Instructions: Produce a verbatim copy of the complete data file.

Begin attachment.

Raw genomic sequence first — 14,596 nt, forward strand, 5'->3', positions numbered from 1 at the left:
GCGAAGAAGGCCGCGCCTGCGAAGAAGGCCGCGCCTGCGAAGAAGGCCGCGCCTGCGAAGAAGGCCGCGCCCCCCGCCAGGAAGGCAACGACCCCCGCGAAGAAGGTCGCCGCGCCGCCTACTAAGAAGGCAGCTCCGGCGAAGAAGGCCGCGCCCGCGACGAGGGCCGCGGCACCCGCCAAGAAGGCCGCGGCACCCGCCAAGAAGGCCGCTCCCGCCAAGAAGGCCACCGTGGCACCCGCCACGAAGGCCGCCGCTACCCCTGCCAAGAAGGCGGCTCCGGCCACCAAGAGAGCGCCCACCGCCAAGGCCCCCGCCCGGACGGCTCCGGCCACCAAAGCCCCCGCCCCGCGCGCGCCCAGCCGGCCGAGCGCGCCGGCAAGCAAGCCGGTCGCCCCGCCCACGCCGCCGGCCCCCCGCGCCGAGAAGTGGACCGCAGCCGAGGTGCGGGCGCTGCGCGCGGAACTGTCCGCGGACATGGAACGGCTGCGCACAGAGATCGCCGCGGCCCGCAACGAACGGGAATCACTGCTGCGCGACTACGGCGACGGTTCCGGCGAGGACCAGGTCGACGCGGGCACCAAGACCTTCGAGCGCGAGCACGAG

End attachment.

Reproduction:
Raw genomic sequence first — 14,596 nt, forward strand, 5'->3', positions numbered from 1 at the left:
GCGAAGAAGGCCGCGCCTGCGAAGAAGGCCGCGCCTGCGAAGAAGGCCGCGCCTGCGAAGAAGGCCGCGCCCCCCGCCAGGAAGGCAACGACCCCCGCGAAGAAGGTCGCCGCGCCGCCTACTAAGAAGGCAGCTCCGGCGAAGAAGGCCGCGCCCGCGACGAGGGCCGCGGCACCCGCCAAGAAGGCCGCGGCACCCGCCAAGAAGGCCGCTCCCGCCAAGAAGGCCACCGTGGCACCCGCCACGAAGGCCGCCGCTACCCCTGCCAAGAAGGCGGCTCCGGCCACCAAGAGAGCGCCCACCGCCAAGGCCCCCGCCCGGACGGCTCCGGCCACCAAAGCCCCCGCCCCGCGCGCGCCCAGCCGGCCGAGCGCGCCGGCAAGCAAGCCGGTCGCCCCGCCCACGCCGCCGGCCCCCCGCGCCGAGAAGTGGACCGCAGCCGAGGTGCGGGCGCTGCGCGCGGAACTGTCCGCGGACATGGAACGGCTGCGCACAGAGATCGCCGCGGCCCGCAACGAACGGGAATCACTGCTGCGCGACTACGGCGACGGTTCCGGCGAGGACCAGGTCGACGCGGGCACCAAGACCTTCGAGCGCGAGCACGAG